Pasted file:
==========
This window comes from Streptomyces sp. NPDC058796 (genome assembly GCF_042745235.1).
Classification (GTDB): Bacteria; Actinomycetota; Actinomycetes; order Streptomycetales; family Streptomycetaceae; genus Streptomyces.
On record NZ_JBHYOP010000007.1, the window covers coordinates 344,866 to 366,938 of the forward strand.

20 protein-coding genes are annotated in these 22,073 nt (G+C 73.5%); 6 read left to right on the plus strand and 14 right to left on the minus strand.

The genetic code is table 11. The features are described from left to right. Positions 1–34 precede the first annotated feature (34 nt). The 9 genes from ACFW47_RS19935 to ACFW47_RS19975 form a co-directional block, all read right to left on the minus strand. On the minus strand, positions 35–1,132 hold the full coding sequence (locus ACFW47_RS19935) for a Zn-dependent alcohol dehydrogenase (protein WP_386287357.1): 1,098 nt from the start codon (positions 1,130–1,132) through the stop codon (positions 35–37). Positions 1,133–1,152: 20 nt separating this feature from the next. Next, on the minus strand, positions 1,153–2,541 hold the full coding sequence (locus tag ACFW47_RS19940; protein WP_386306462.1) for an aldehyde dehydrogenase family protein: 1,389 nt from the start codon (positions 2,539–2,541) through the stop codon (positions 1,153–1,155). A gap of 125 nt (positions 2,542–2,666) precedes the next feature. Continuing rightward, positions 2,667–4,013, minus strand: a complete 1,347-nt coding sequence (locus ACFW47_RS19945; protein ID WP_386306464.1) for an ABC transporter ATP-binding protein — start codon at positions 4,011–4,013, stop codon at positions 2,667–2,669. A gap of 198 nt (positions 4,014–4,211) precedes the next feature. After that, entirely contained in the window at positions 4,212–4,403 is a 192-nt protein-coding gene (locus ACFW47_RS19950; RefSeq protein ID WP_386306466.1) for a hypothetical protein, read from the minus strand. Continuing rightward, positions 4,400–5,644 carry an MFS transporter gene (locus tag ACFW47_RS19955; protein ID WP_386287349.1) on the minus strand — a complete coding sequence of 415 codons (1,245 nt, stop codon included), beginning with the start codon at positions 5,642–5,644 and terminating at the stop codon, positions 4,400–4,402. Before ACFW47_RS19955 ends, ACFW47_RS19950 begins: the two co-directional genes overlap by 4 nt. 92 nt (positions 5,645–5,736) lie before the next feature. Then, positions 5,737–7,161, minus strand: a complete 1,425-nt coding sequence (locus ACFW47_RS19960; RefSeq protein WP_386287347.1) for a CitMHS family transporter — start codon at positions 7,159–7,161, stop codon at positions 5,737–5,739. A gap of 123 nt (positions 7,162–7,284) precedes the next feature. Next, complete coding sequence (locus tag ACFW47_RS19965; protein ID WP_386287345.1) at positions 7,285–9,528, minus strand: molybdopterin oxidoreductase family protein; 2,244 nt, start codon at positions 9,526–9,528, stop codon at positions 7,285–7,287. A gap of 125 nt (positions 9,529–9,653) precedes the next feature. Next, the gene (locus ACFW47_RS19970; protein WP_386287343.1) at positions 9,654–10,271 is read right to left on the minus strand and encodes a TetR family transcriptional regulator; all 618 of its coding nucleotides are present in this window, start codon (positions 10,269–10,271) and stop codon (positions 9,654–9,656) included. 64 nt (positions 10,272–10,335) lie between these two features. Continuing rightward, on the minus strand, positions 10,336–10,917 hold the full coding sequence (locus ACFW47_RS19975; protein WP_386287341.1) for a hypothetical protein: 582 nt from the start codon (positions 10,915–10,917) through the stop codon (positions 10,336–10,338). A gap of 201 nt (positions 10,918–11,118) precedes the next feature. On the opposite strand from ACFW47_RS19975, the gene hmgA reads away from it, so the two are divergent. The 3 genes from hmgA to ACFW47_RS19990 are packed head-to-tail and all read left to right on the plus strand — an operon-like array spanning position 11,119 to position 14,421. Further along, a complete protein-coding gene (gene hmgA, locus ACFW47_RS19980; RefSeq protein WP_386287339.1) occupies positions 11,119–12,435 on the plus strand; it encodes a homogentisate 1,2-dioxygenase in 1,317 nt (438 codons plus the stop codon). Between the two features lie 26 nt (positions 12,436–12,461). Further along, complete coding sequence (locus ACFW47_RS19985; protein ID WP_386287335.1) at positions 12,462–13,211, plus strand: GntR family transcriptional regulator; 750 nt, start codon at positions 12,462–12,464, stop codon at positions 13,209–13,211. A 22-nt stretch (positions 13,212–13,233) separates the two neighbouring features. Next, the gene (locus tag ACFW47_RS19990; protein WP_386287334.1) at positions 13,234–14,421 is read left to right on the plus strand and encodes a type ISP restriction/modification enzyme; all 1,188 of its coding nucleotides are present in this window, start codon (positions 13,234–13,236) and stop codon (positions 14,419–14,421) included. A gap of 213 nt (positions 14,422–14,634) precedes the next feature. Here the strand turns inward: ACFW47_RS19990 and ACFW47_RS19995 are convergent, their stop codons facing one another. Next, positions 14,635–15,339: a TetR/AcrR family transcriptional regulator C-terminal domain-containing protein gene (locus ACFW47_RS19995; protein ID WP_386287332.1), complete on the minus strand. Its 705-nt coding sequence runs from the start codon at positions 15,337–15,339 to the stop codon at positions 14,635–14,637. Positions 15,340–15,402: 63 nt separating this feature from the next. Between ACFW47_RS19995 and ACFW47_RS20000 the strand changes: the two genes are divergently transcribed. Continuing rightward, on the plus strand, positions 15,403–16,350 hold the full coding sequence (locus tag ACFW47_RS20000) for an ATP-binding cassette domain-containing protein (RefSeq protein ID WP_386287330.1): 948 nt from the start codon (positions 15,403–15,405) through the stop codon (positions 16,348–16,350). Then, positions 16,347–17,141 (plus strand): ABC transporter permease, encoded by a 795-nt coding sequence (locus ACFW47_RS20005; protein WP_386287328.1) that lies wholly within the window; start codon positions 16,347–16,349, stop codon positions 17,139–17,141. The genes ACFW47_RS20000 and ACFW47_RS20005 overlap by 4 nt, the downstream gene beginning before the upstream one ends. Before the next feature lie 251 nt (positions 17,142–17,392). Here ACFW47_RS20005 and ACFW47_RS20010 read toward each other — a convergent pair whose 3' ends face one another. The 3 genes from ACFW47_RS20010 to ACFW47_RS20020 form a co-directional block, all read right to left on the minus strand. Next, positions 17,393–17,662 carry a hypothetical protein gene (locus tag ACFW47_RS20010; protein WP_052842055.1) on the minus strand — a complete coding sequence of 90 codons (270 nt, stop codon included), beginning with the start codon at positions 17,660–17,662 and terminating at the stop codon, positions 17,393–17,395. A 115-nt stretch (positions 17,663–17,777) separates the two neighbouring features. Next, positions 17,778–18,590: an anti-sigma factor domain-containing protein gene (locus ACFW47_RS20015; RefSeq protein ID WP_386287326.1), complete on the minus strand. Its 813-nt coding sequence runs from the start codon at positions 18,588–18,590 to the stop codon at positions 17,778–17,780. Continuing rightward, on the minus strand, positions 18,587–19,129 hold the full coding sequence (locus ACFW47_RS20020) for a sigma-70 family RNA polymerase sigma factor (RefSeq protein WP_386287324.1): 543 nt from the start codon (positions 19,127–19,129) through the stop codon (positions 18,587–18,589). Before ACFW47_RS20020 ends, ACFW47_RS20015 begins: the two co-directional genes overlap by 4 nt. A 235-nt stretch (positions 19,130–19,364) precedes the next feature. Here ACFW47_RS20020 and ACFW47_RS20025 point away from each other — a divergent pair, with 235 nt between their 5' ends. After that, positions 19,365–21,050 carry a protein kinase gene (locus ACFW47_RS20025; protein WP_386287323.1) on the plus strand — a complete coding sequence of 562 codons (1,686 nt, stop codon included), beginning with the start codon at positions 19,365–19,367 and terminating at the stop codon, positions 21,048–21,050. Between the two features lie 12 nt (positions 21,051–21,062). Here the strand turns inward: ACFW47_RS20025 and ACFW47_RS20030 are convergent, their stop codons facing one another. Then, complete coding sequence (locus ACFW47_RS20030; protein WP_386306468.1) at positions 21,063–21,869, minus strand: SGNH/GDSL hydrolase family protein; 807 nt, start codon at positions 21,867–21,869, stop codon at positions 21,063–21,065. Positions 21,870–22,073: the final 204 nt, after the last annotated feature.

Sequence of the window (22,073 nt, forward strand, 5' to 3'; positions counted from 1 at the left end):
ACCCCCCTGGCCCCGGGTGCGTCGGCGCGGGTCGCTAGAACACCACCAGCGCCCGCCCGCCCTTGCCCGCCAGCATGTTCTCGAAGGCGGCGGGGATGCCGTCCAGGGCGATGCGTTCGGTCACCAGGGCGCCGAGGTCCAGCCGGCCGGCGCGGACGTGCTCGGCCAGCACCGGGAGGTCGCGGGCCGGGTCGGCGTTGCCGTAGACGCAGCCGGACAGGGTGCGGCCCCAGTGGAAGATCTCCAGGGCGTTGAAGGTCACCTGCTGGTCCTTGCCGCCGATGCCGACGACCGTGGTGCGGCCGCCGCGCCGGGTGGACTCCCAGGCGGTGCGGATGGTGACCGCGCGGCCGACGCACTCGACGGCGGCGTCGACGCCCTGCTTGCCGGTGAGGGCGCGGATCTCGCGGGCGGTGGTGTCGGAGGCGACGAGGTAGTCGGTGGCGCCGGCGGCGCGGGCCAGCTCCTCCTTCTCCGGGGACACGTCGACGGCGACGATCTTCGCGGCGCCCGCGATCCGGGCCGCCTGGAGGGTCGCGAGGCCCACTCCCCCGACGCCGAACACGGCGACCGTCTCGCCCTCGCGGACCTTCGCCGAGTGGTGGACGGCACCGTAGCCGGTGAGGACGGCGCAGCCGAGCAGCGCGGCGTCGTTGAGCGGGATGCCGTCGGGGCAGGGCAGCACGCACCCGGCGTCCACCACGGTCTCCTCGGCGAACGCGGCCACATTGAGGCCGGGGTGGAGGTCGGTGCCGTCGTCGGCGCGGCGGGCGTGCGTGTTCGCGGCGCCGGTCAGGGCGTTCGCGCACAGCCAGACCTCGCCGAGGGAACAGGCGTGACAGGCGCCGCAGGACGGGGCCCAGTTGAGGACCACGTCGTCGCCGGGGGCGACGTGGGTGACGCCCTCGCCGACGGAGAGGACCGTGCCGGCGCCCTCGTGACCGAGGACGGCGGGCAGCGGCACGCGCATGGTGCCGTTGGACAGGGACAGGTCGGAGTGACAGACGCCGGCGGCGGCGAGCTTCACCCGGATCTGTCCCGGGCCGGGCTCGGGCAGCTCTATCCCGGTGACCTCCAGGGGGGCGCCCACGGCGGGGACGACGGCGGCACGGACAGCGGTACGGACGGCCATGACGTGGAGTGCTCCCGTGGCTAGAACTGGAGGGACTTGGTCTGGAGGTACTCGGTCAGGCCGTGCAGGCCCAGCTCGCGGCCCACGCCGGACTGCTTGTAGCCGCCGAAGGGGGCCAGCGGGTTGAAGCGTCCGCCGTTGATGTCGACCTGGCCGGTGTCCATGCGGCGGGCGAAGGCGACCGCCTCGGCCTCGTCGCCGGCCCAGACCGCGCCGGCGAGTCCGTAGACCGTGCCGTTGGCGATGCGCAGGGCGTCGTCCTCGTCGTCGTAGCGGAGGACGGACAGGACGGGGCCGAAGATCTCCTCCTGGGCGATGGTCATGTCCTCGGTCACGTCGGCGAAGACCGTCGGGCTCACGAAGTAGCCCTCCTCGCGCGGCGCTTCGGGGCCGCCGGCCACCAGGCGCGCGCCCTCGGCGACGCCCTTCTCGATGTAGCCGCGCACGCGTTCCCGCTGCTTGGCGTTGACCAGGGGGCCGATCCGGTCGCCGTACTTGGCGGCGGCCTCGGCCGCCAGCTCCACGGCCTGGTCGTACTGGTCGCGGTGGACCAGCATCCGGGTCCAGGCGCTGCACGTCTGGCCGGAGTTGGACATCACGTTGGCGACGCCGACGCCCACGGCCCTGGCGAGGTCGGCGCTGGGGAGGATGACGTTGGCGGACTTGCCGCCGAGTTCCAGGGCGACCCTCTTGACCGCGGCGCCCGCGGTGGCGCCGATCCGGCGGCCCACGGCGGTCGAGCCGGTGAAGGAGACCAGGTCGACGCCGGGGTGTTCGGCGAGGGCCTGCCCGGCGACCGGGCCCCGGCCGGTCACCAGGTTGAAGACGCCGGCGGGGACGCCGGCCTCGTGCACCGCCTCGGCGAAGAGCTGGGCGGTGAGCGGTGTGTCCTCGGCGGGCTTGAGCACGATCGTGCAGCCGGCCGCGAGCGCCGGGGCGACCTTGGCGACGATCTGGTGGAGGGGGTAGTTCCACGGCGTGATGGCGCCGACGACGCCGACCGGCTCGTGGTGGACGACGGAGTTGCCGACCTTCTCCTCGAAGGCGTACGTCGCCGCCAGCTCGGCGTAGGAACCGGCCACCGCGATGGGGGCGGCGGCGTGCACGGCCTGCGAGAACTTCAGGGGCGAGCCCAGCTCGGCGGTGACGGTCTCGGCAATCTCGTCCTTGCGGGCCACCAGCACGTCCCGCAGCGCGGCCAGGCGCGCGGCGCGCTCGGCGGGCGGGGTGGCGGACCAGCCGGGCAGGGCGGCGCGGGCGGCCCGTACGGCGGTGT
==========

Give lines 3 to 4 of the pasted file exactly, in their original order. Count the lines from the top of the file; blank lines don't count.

On record NZ_JBHYOP010000007.1, the window covers coordinates 344,866 to 366,938 of the forward strand.

20 protein-coding genes are annotated in these 22,073 nt (G+C 73.5%); 6 read left to right on the plus strand and 14 right to left on the minus strand.